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This article maintains that the interpolation hypothesis sets a dangerous precedent for textual scholars who evaluate manuscripts.

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Yes, God is our Father. That's what Jesus called God: "Abba, Father." That is how Jesus taught us to pray: "Our Father." We rejoice that God is merciful and forgiving, "like a father who runs to welcome the prodigal home." But God's also "like a mother who will not forsake her nursing child."

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Since the middle of the twentieth century there has been an ongoing, sometimes acrimonious debate over the meaning of “head” (Greek, kephalē) in Paul’s letters, especially 1 Corinthians 11:3 and Ephesians 5:23. This article is an attempt to review the most significant scholarly literature that has emerged in the debate and to summarize each without critique. 

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First Corinthians presents Christian women with a time to speak, not a time to be silent.

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Alan Johnson's work on 1 Corinthians is particularly engaging. His reference notes and bibliography provide an entry into further study if desired, all while maintaining an appealing readable style. He deftly bridges the two horizons of the Greco-Roman culture and American culture.

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Arising from the experiences of Asian women, Asian feminist theology provides an example of viewing God not only as Father, but also as Mother.

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The purpose of this essay is a simple one. I hope you will come away with a new understanding of one paragraph in Paul’s letters that deals with women and men in the church. The paragraph is 1 Cor. 11:2-16, a passage I have been studying and writing about for over twenty years.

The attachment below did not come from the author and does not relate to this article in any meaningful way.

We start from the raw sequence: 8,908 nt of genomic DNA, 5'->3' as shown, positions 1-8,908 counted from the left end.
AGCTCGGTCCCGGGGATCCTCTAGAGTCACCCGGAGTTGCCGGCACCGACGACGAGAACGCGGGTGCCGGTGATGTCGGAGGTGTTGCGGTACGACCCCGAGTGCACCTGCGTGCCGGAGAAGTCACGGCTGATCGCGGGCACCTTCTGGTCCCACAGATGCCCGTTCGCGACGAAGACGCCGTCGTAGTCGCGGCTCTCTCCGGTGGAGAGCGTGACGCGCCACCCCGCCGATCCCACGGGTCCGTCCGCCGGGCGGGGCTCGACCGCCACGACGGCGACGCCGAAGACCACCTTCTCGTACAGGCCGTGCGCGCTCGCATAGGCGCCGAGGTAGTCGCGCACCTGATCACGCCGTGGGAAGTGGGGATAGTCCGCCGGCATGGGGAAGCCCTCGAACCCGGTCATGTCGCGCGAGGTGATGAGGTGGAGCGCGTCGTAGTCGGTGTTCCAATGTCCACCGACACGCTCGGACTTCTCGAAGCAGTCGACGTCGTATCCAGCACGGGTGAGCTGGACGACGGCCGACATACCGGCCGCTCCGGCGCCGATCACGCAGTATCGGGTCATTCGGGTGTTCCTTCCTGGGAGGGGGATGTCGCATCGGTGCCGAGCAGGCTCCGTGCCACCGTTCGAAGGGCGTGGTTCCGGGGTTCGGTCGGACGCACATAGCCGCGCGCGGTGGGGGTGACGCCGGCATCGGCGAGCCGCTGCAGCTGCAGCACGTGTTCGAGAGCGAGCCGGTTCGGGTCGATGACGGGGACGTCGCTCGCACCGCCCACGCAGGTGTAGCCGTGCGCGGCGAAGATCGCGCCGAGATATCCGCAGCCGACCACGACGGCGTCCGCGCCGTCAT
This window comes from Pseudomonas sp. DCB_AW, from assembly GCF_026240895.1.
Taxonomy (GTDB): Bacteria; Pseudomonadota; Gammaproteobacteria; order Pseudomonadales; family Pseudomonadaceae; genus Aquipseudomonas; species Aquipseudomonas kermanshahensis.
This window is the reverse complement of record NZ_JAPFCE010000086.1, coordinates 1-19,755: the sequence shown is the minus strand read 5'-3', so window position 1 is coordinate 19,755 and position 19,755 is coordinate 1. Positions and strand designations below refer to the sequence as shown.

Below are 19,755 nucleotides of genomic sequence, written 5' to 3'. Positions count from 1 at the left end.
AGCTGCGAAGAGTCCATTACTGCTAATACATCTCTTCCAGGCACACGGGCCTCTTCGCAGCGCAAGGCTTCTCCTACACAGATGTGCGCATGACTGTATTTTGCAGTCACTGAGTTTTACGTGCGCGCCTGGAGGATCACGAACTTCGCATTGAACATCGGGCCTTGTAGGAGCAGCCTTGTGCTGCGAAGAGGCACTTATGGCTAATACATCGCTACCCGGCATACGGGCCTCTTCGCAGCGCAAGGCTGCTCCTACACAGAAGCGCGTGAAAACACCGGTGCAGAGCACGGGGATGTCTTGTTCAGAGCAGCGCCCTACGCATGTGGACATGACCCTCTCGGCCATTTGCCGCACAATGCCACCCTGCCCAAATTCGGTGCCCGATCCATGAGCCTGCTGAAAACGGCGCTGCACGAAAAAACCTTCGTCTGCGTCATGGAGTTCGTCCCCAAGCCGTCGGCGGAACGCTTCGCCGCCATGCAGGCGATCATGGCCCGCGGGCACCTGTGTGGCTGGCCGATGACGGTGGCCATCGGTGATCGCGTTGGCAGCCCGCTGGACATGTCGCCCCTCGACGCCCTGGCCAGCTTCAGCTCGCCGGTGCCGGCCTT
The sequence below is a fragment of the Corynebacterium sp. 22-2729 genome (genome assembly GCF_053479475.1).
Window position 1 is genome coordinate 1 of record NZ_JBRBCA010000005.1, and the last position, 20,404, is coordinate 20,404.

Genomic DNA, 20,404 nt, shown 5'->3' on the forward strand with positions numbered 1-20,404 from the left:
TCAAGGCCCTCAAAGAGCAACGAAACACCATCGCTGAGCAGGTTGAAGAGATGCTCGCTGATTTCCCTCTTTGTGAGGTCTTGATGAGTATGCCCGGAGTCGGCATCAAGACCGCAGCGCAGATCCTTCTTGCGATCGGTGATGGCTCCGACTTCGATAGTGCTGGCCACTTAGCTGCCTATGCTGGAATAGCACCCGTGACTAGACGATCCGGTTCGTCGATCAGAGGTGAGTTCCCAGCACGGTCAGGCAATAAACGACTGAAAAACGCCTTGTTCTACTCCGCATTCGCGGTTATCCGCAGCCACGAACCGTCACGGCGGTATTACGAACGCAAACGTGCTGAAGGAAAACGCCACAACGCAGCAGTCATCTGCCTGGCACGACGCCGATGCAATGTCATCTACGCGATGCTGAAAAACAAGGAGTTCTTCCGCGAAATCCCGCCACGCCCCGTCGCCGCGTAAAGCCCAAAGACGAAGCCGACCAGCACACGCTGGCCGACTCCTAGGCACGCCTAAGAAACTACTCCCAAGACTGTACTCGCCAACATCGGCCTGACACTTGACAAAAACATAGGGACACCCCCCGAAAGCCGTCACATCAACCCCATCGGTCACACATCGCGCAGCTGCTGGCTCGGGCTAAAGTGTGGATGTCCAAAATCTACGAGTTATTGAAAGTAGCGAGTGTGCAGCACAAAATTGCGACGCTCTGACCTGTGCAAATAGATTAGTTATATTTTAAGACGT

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In every corner of the world, religious teachings on gender and power have an enormous impact on human lives, especially those of girls and women. For this reason, Christians have a responsibility to accurately critique biblical teachings on gender. 

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Craig Keener's 1-2 Corinthians is a wonderfully engaging and easily read commentary on Paul's letters to the Corinthians. It is tightly packed with documented information from ancient sources on the historical/social/cultural setting of Corinth in Paul's time. This information enables the reader to understand more clearly the intentions behind Paul's letters to the Corinthians, underlining how the cultural emphasis on rhetoric in Paul's time shaped his writings.

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Regular readers of Priscilla Papers will be familiar with those standard biblical texts one points to when discussing feminine imagery for God. We read, for example, of God extending a mother’s care in Isaiah 66:13, “As a mother comforts her child, so I will comfort you” (nrsv). Similarly, Jesus longs to offer such comfort and protection in Matthew 23:37 (also in Luke 13:24), “Jerusalem, Jerusalem…How often have I desired to gather your children together as a hen gathers her brood under her wings” (nrsv). In addition to motherly comfort, other common texts speak of God nursing and giving birth (e.g., Num. 11:12; Deut. 32:18; Isa. 42:14).

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